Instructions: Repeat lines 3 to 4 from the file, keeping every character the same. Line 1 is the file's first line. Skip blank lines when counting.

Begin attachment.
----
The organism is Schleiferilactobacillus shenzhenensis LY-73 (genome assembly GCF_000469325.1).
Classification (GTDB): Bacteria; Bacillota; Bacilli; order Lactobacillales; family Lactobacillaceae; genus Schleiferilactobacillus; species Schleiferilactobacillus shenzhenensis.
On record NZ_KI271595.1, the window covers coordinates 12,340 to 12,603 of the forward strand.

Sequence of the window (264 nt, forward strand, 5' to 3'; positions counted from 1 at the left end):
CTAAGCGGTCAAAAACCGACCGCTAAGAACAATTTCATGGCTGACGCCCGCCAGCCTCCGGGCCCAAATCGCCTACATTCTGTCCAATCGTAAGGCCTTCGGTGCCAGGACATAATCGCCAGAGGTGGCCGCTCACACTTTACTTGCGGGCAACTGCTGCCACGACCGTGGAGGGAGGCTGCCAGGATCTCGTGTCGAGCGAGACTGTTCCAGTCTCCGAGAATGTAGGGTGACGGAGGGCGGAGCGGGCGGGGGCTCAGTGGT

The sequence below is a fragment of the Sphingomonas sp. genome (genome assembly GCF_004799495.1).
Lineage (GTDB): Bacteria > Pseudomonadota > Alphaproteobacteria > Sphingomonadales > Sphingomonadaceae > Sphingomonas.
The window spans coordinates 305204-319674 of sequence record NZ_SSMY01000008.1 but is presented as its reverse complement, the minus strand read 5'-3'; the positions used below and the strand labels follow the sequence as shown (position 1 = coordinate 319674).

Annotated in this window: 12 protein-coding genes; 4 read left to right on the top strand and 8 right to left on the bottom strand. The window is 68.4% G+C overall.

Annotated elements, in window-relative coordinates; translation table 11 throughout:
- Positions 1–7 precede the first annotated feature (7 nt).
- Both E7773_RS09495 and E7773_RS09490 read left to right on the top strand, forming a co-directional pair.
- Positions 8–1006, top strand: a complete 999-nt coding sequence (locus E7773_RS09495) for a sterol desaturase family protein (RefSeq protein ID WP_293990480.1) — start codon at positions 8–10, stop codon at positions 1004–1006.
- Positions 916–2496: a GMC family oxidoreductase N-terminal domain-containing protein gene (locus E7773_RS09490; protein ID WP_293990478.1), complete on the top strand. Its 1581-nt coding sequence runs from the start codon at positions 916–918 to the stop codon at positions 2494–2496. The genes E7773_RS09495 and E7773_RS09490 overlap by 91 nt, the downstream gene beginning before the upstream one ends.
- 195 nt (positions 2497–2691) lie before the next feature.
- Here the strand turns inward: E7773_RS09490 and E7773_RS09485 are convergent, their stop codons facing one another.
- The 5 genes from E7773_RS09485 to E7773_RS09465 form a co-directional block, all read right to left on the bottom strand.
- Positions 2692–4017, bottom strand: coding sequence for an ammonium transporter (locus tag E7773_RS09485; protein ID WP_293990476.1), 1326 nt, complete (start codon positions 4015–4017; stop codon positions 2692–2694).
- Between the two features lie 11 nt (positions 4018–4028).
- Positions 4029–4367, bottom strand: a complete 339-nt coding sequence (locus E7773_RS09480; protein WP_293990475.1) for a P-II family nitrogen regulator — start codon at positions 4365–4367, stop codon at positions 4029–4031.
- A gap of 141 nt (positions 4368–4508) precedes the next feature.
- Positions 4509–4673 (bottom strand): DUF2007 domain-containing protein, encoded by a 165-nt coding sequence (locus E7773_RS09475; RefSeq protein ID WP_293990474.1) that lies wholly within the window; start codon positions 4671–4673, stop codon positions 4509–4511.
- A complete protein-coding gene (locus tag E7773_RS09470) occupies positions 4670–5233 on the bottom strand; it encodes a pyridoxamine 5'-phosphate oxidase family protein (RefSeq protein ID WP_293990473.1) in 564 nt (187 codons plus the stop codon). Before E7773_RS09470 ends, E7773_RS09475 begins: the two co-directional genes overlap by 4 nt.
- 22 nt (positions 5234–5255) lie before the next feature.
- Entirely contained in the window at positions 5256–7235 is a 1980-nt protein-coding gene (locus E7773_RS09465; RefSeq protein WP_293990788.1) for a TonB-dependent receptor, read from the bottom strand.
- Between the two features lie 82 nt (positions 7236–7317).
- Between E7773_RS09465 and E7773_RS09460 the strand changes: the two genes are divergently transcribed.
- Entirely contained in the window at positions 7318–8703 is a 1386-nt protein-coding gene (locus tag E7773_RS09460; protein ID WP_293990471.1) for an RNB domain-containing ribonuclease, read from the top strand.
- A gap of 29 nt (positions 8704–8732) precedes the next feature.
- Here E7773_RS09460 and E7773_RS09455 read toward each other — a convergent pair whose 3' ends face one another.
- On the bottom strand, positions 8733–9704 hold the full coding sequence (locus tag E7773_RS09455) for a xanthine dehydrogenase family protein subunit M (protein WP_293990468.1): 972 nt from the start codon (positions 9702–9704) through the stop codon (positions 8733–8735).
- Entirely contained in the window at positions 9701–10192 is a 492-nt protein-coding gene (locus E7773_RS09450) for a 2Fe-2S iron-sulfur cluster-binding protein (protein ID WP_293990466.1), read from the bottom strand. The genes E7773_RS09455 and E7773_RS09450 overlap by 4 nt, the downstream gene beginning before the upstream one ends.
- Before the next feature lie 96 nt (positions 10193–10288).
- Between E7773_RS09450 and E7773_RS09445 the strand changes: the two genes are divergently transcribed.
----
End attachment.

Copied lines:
On record NZ_KI271595.1, the window covers coordinates 12,340 to 12,603 of the forward strand.

Sequence of the window (264 nt, forward strand, 5' to 3'; positions counted from 1 at the left end):